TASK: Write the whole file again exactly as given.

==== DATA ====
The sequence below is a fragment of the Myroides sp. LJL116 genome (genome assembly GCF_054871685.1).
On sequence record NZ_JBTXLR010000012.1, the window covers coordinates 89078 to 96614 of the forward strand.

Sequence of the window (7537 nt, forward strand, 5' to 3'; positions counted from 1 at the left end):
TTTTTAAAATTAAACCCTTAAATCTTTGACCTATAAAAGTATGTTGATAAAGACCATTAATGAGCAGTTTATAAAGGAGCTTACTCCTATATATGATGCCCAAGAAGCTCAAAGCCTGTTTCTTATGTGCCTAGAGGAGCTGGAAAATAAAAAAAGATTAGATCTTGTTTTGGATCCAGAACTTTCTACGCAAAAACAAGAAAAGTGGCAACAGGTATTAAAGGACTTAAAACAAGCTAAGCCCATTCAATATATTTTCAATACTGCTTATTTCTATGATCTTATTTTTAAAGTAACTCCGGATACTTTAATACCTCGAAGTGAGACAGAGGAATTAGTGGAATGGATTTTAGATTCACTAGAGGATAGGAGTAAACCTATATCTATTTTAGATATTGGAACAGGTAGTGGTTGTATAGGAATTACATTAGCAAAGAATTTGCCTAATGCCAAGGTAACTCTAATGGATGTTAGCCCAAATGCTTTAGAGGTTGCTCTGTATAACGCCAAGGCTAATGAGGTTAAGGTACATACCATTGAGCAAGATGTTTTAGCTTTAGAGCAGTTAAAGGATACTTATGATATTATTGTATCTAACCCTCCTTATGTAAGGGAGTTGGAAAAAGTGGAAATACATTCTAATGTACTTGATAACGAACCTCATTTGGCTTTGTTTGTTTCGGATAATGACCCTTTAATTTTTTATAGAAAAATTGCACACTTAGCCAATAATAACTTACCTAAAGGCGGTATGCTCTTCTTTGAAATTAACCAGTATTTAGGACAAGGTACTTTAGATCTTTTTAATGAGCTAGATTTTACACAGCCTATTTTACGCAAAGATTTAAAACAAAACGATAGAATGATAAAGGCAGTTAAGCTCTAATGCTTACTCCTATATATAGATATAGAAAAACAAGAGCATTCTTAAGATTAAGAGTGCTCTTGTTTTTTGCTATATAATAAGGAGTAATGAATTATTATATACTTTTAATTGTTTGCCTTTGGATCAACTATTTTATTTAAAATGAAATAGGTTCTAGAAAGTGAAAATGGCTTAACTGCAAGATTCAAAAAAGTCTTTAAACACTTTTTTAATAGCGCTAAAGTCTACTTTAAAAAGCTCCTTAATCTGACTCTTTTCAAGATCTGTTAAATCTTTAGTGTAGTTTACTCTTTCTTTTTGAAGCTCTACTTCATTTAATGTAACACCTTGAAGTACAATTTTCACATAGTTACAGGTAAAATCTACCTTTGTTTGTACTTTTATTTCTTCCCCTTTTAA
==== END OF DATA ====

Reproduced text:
The sequence below is a fragment of the Myroides sp. LJL116 genome (genome assembly GCF_054871685.1).
On sequence record NZ_JBTXLR010000012.1, the window covers coordinates 89078 to 96614 of the forward strand.

Sequence of the window (7537 nt, forward strand, 5' to 3'; positions counted from 1 at the left end):
TTTTTAAAATTAAACCCTTAAATCTTTGACCTATAAAAGTATGTTGATAAAGACCATTAATGAGCAGTTTATAAAGGAGCTTACTCCTATATATGATGCCCAAGAAGCTCAAAGCCTGTTTCTTATGTGCCTAGAGGAGCTGGAAAATAAAAAAAGATTAGATCTTGTTTTGGATCCAGAACTTTCTACGCAAAAACAAGAAAAGTGGCAACAGGTATTAAAGGACTTAAAACAAGCTAAGCCCATTCAATATATTTTCAATACTGCTTATTTCTATGATCTTATTTTTAAAGTAACTCCGGATACTTTAATACCTCGAAGTGAGACAGAGGAATTAGTGGAATGGATTTTAGATTCACTAGAGGATAGGAGTAAACCTATATCTATTTTAGATATTGGAACAGGTAGTGGTTGTATAGGAATTACATTAGCAAAGAATTTGCCTAATGCCAAGGTAACTCTAATGGATGTTAGCCCAAATGCTTTAGAGGTTGCTCTGTATAACGCCAAGGCTAATGAGGTTAAGGTACATACCATTGAGCAAGATGTTTTAGCTTTAGAGCAGTTAAAGGATACTTATGATATTATTGTATCTAACCCTCCTTATGTAAGGGAGTTGGAAAAAGTGGAAATACATTCTAATGTACTTGATAACGAACCTCATTTGGCTTTGTTTGTTTCGGATAATGACCCTTTAATTTTTTATAGAAAAATTGCACACTTAGCCAATAATAACTTACCTAAAGGCGGTATGCTCTTCTTTGAAATTAACCAGTATTTAGGACAAGGTACTTTAGATCTTTTTAATGAGCTAGATTTTACACAGCCTATTTTACGCAAAGATTTAAAACAAAACGATAGAATGATAAAGGCAGTTAAGCTCTAATGCTTACTCCTATATATAGATATAGAAAAACAAGAGCATTCTTAAGATTAAGAGTGCTCTTGTTTTTTGCTATATAATAAGGAGTAATGAATTATTATATACTTTTAATTGTTTGCCTTTGGATCAACTATTTTATTTAAAATGAAATAGGTTCTAGAAAGTGAAAATGGCTTAACTGCAAGATTCAAAAAAGTCTTTAAACACTTTTTTAATAGCGCTAAAGTCTACTTTAAAAAGCTCCTTAATCTGACTCTTTTCAAGATCTGTTAAATCTTTAGTGTAGTTTACTCTTTCTTTTTGAAGCTCTACTTCATTTAATGTAACACCTTGAAGTACAATTTTCACATAGTTACAGGTAAAATCTACCTTTGTTTGTACTTTTATTTCTTCCCCTTTTAA